Gateway’s 24-inch LCD stands out in this crowd by offering far and away the most input options: VGA and DVI ins are joined by S-video, composite, and two component connectors, as well as four USB 2.0 ports. This LCD, however, also sports the most annoying OSD. Menu selections are accompanied by sound effects that are reminiscent of a Casio keyboard’s. And while there’s a healthy array of menu options to choose from, none appears to disable the menu’s audio. Twitchy touch-sensitive OSD buttons certainly don’t help matters.
DoubleSight is best known for its two-in-one monitor solutions, such as the dual 19-inch display we reviewed in March 2007, but we’ll take a single seamless 24-inch screen over that option any day. The DS-240WB looks all business with a simple but sturdy black frame. Its telescoping neck lets you adjust the screen’s height, plus you can tilt, pivot, and rotate the screen’s orientation. Input options consist of one VGA, one DVI, and one audio input. To access the whole gamut of onscreen display (OSD) options, you’ll need to use VGA. For instance, you can adjust the screen’s individual color channels and even its overall color tone only with the analog interface; DVI limits you to contrast and brightness changes.
Gigabyte cranks up the specsmanship for its GA-N680SLI-DQ6, which offers no fewer than 10 SATA ports and four Gigabit Ethernet ports. Yep. Four. What you’d ever need four Ethernet ports for, we don’t know.
MSI’s new motherboard doesn’t have a mere heat pipe to wick heat from the chipset and voltage-regulator modules. It has a full-on loop de loop heat ride through the amusement park known as the P35 Platinum. Why include the crazy Circu-Pipe? We don’t really know, but it sure does look cool.
Microsoft created a ton of fuss with the launch of a version of Windows tuned for palmtops and other keyboardless PCs. But the devices that utilized it—code-named Origami—couldn’t live up to the prelaunch hype. The initial Windows XP–powered Ultra-Mobile PCs (UMPCs) suffered from a tacked-on user interface, goofy or unusable input mechanisms, poor performance, and an absurdly high price. Although Samsung’s second-gen Q1 Ultra fixes some of these problems, many others remain.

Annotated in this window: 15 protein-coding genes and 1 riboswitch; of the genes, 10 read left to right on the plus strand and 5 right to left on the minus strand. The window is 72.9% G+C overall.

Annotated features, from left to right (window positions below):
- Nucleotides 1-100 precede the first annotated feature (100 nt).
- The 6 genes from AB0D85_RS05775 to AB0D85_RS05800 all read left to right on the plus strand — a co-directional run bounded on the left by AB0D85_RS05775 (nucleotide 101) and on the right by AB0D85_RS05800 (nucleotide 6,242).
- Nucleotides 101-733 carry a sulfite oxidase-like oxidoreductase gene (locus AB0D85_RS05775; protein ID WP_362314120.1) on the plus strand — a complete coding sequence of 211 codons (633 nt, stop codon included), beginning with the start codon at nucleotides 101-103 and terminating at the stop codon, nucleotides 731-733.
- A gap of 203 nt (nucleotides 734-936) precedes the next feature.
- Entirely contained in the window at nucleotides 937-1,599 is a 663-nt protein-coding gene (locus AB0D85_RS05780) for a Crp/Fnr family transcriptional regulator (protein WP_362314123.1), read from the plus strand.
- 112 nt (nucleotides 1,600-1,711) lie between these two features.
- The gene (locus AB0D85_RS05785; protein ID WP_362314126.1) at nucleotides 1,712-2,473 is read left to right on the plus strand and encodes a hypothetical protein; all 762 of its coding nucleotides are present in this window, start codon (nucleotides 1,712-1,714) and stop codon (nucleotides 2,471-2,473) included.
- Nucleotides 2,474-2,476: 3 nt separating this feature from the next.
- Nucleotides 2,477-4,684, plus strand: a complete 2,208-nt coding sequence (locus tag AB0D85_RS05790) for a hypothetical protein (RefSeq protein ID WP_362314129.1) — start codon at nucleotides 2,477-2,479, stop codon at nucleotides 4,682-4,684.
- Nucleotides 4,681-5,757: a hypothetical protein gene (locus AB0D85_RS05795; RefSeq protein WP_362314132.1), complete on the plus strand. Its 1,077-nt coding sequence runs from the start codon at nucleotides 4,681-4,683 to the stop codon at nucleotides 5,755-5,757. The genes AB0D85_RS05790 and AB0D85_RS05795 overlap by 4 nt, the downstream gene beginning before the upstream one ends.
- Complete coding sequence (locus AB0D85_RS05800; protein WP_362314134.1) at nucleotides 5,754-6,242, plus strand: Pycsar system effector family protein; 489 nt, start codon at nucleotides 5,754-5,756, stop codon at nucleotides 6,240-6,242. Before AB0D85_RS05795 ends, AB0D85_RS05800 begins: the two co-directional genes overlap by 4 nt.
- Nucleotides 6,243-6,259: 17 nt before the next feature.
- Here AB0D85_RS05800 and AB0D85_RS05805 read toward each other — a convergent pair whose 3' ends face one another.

If you’re considering automating your home, lighting is the best place to start. But if you’re afraid that handling bare electrical wires will leave you with an Einsteinian hairdo, pick up Intermatic’s Home Settings Starter Kit.
For the price of one set of Shure’s SE530PTH earphones, you could buy two 30GB iPods, 17 sets of Apple earbuds, or 500 encrypted songs from iTunes. A worthy investment or Marie Antoinette–style consumption?
It seems that most people would want to use a high-def video recorder to document their growing families or Star Wars action-figure collections, but can a case be made for purchasing a low-res camera? At 640x480, the Flip Video’s resolution isn’t VideoCD low, but you won’t stun your family when you proudly display your movies on a 60-inch, 1080p set.
There are three schools of thought concerning external storage solutions: build an oversized bookend that rocks out with huge amounts of storage, sculpt a supremely portable device that you’d actually want to carry around, or just make a plain-vanilla enclosure. OWC’s Mercury On-the-Go drive is a surprise contender in the second category, as it’s a delightful combination of portability and speed.
At first glance, AeroCool’s PowerWatch front-panel display looks like every computer enthusiast’s worst nightmare. Admittedly, the display itself is pleasing to the eye, but the back of the device looks like two octopi trying to leg wrestle. It’s a tangled mess of cords, cables, connectors, and prongs that’s sure to bring ruination to anyone’s wire-hidden case.